Your Plans Are Going To Get Derailed Sometimes
I’ve been thinking lately about how quickly plans can change.
With the Covid-19 pandemic still at the forefront, along with the constant changes and the uncertainty it brings, I thought back to an event that happened a few years ago.
One minute, I was drinking my coffee and walking the few blocks to get back to my car. The next, my path was blocked by a crime scene — police tape, cruisers, and officers everywhere.
I had parked at a friend’s place the night before and was now coming to get my car to start the drive home from Toronto.
Only now, the only exit from the parking lot I was in was through the crime scene — and there was absolutely no chance of that (likely for many hours, the officers informed me).
Plans Fall Apart
I was powerless.
All the things I was supposed to do that afternoon floated around in my head — errands, work, the organization my schedule desperately needed before the start of another week.
But as I rounded the corner toward my friend’s house, the severity of the incident became clearer.
Cars parked on the street were marked with bullet holes or had smashed windows. Even some windows in the buildings across the street had been hit by flying bullets and were completely shattered. Number markers lined the street, and I had to wait to be escorted into my friend’s place by an officer, who first took down all my information.
We were told that it could take up to 12 hours before the tape would come down and I’d be able to get my car out, so we settled in for a longer-than-expected visit.
Upon learning this, I had a choice to make.
Was I going to let this twist ruin my day, even though there was nothing I could do about it?
The me from a few years ago probably would have done exactly that. She would have looked at this as a problem, rather than an opportunity. She would have sat there in her car, ruminating and feeling sorry for herself, wondering what to do next. She would have been angry and disappointed that things hadn’t gone her way.
At that time, I was in a very different place — both in my life and in my head.
Luckily, I’ve since worked to escape that way of thinking, and that way of being.
Change of Mindset
Of course, I still falter a bit today when my plans get derailed. I don’t need to look any further than the current pandemic to see that.
But thinking back on this event, I realized that it’s the little moments that prepare us for the bigger challenges ahead. Being unable to access my car unexpectedly certainly doesn’t compare to being laid off suddenly or being ordered to stay home in a state of lockdown, but it still required acceptance of something that was out of my control in that moment.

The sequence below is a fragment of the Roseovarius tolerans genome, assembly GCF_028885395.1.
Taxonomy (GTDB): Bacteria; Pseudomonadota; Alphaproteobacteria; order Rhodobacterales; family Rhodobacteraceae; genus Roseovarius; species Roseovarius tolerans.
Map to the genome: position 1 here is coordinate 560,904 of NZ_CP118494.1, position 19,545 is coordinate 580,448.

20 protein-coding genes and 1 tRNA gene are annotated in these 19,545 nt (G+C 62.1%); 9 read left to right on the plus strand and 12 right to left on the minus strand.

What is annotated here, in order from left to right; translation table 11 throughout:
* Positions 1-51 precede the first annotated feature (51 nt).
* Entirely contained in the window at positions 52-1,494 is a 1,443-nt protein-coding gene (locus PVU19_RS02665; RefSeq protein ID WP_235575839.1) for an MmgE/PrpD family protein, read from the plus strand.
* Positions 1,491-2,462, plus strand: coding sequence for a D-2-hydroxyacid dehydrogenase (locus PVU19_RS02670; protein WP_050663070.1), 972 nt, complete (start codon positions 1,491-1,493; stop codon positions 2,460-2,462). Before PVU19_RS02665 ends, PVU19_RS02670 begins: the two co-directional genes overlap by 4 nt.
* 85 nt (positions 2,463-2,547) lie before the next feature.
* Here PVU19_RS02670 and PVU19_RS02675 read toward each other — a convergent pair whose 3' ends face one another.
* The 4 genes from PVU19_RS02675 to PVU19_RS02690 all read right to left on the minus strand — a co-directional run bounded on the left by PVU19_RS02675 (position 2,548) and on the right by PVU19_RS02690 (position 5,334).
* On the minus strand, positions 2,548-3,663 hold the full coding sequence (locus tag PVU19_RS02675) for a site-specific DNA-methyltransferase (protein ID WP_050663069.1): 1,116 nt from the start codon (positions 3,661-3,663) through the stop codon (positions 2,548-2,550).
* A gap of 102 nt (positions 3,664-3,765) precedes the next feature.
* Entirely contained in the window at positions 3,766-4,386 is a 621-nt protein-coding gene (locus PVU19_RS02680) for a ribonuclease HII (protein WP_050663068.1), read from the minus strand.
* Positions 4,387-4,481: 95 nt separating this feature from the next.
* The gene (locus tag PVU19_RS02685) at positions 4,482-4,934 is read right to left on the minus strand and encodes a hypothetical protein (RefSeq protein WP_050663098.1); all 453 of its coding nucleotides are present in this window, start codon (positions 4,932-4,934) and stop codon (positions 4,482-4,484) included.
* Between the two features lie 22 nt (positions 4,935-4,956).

It’s a process. Being flexible and accepting of challenges and surprises as they arise takes constant practice. But little by little, you learn to handle unexpected events with a little more grace.
In this situation, my friend and I were able to turn an obstacle into a positive: a chance to sit down together and really catch up. We drank coffee and chatted away as she made a delicious breakfast. Then we chatted more over breakfast. Then we made tea and chatted over that.
Even though I was there for almost 5 hours, we never ran out of things to say and stories to tell — especially travel tales and adventures.
I learned new things about her job that I’d never realized before. I was fascinated by all the research and analysis she gets to do about the world and the countries she visits for work. And I got to fill her in on what I was up to and how things were going in my life.
A Surprise Gift
Later that day, when we learned more about what had happened on her street, we both realized how lucky we were to be safe.
Three people had been shot when a house party got a bit too large. Though no one was killed, the damage that was done and the proximity of the incident was chilling enough.
We said goodbye many hours later, and I got into my car feeling extra grateful for that special, unexpected time I’d got to spend with an old friend.
What had started out as an annoyance that morning had turned into a gift.
I think this is often the case—if we’re able to see it.